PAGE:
The Kyoto Protocol introduced us to the concept of Carbon Trading. In the current phase of the Protocol, only the developed countries have to reduce emission of polluting gases. But since reducing pollution in the developed countries is more expensive they can invest in pollution reducing projects in the developing world. This is being widely seen as a boon for developing countries. But not necessarily for the most obvious reason.
Carbon Trading is actually an incomplete (and informal) term. The correct phrase is Clean Development Mechanism (CDM), which targets the removal of a total of 6 greenhouse gases (GhGs) like CO2, N2O and hydrofluorocarbons. Further if the emissions are traded between the developed nations, then it is called Joint Implementation (JI). CDM is naturally the more exciting option.
CDM mechanisms are currently still evolving. Projects go through the following phases before they can claim carbon credits (or the actual moolah):
- Approval by a national authority.
- Approval by the global CDM methodology committee.
- Approval by the global CDM executive committee. Only two projects (from Brazil and Honduras respectively) have crossed this phase
India meanwhile has developed more CDM methodologies and project proposals than any other country.
Lets take a look at some of the Indian projects that have been approved at the national level (the link requires free registration):
TN-based Thiru Arooran Sugars proposes to use bagasse as a fuel for not just powering its operations but also to generate power to sell to the grid. Bagasse is generally industrial waste and the bulk of TA Sugar's supply will come from its own "waste".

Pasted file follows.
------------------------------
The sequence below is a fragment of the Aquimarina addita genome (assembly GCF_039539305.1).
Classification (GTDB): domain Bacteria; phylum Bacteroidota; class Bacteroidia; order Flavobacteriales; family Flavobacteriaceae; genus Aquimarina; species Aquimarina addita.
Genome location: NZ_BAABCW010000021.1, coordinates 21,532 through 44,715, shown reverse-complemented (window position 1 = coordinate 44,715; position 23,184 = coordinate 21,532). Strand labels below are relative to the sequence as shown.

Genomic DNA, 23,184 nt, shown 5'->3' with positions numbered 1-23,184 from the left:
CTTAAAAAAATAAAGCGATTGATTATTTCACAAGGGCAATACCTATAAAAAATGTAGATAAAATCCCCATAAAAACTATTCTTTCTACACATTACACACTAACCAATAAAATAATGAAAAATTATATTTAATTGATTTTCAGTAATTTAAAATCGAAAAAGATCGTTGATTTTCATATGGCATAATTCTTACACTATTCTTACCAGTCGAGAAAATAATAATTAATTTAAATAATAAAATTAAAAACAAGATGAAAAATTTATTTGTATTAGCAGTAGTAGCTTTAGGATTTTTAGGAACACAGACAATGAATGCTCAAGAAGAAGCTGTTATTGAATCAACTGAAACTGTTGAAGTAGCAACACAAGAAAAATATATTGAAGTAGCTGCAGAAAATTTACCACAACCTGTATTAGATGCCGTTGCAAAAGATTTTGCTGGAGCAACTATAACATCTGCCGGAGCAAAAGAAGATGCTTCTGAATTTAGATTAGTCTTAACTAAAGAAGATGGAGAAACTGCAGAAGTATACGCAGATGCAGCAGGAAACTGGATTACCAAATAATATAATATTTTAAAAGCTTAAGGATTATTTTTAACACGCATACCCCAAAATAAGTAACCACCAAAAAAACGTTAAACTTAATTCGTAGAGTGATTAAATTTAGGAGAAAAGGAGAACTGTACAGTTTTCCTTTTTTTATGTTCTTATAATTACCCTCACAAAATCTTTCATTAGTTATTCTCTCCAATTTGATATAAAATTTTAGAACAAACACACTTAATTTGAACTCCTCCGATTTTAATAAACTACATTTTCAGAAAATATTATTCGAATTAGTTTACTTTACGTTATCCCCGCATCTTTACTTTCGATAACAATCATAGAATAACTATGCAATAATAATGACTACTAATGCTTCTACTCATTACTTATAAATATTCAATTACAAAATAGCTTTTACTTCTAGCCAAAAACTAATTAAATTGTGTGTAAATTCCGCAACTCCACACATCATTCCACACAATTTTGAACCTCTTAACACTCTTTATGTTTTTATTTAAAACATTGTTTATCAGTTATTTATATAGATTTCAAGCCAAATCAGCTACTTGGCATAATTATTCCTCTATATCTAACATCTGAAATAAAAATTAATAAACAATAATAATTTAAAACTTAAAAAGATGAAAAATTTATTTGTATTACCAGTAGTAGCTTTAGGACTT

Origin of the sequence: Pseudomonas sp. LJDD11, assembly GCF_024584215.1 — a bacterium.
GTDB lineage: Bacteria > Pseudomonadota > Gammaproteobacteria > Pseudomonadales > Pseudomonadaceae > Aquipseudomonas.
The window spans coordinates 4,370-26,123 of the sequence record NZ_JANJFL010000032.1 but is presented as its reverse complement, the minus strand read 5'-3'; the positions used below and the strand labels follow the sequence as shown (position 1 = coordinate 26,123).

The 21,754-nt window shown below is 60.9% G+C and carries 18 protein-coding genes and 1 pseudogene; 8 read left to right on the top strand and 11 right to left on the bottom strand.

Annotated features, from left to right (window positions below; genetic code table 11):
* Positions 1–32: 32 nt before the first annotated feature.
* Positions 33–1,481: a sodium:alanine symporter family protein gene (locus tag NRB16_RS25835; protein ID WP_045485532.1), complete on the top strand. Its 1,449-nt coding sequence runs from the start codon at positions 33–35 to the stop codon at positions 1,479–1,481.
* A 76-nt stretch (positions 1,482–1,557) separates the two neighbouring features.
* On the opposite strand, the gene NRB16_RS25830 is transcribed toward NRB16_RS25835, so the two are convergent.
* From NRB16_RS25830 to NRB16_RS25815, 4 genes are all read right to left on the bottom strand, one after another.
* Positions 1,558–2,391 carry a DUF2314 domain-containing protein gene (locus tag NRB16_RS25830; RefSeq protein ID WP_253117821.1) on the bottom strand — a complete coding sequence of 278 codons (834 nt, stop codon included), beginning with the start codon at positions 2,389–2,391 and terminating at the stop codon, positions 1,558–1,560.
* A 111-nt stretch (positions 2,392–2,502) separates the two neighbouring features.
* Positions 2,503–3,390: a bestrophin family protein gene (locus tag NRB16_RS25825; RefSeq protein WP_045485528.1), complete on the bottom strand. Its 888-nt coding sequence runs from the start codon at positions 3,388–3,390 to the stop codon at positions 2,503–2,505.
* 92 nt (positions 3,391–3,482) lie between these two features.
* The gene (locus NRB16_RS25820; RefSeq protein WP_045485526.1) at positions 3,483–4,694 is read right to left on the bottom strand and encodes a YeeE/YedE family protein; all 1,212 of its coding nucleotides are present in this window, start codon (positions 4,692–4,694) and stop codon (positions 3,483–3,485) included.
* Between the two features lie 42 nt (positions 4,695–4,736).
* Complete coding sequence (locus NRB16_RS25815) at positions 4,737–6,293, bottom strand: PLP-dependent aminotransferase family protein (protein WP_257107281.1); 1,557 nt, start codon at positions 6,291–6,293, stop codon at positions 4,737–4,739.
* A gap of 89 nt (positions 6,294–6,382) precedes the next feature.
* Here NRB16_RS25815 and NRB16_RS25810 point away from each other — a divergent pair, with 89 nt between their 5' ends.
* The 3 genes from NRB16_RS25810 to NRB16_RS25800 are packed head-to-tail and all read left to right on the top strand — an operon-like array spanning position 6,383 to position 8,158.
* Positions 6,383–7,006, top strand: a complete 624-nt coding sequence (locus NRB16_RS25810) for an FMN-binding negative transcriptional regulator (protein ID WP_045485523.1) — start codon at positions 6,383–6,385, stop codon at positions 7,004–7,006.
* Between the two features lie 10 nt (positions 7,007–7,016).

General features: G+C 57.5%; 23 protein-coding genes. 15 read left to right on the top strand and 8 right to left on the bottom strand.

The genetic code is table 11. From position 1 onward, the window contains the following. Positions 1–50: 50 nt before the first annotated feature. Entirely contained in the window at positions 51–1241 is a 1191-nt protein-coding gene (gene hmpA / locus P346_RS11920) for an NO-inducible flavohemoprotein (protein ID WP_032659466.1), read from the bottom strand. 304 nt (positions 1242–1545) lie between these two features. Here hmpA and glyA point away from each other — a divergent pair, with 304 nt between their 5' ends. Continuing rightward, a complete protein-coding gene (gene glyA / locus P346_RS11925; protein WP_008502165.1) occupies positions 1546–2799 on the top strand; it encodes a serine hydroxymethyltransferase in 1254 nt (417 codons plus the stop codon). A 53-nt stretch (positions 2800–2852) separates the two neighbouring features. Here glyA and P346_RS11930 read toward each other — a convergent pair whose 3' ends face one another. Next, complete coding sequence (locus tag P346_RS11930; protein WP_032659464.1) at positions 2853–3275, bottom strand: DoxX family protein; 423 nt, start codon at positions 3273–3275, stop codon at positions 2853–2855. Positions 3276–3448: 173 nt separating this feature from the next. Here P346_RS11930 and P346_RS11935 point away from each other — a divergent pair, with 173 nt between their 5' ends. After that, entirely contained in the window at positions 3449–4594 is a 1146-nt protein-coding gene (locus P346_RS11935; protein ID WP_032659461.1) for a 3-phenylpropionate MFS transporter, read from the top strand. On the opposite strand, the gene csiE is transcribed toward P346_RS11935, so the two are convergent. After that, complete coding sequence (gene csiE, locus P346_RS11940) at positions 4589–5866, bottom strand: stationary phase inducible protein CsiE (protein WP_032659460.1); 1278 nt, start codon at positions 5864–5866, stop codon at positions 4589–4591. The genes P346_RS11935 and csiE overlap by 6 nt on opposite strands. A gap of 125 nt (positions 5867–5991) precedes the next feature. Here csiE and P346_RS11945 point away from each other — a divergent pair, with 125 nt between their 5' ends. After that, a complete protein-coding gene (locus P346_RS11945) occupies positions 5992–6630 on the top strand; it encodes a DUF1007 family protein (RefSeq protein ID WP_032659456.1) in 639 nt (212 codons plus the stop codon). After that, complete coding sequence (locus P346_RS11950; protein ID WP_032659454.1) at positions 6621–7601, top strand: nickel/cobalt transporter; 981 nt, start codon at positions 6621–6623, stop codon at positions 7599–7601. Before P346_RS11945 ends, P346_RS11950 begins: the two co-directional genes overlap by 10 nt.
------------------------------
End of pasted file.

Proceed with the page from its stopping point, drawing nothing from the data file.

Among other projects is a project proposed by IDFC to obtain methane gas from municipal waste. I think this project is in Orissa (no links at this time!). There are other similar projects though.
From trading carbon credits, these companies can hope to earn anywhere between $2 to $5 per tonne of emission that they reduce. TERI estimates that the earning for India Inc could be in the range of $5 - $100 million per year by 2010. But that is nothing compared to the real potential that lies in achieving production efficiencies. If TA Sugars' project is successful they will not need to spend a pie on fuel or electricity and earn by selling electricity. The efficiencies will force other mills to follow the example, and the cascading effect would make the entire industry more competitive (and reduce our oil import bill too perhaps!).
Steel and cement are some of the biggest polluters. One of the major methodologies for steel to reduce emissions is control of fly-ash emissions. Fly-ash can be used to make cement. So it is a mutually beneficial deal for both - plus they get paid for it! The steel and cement sectors in India need to get more efficient. Except for Tata Steel, companies in these sectors are not globally competitive. This could be just the opportunity to drive that.
The only catch is in the power sector. Since the power companies would have to pass on any savings to customers, there isnt a direct incentive for them to reduce emissions and/or become more efficient.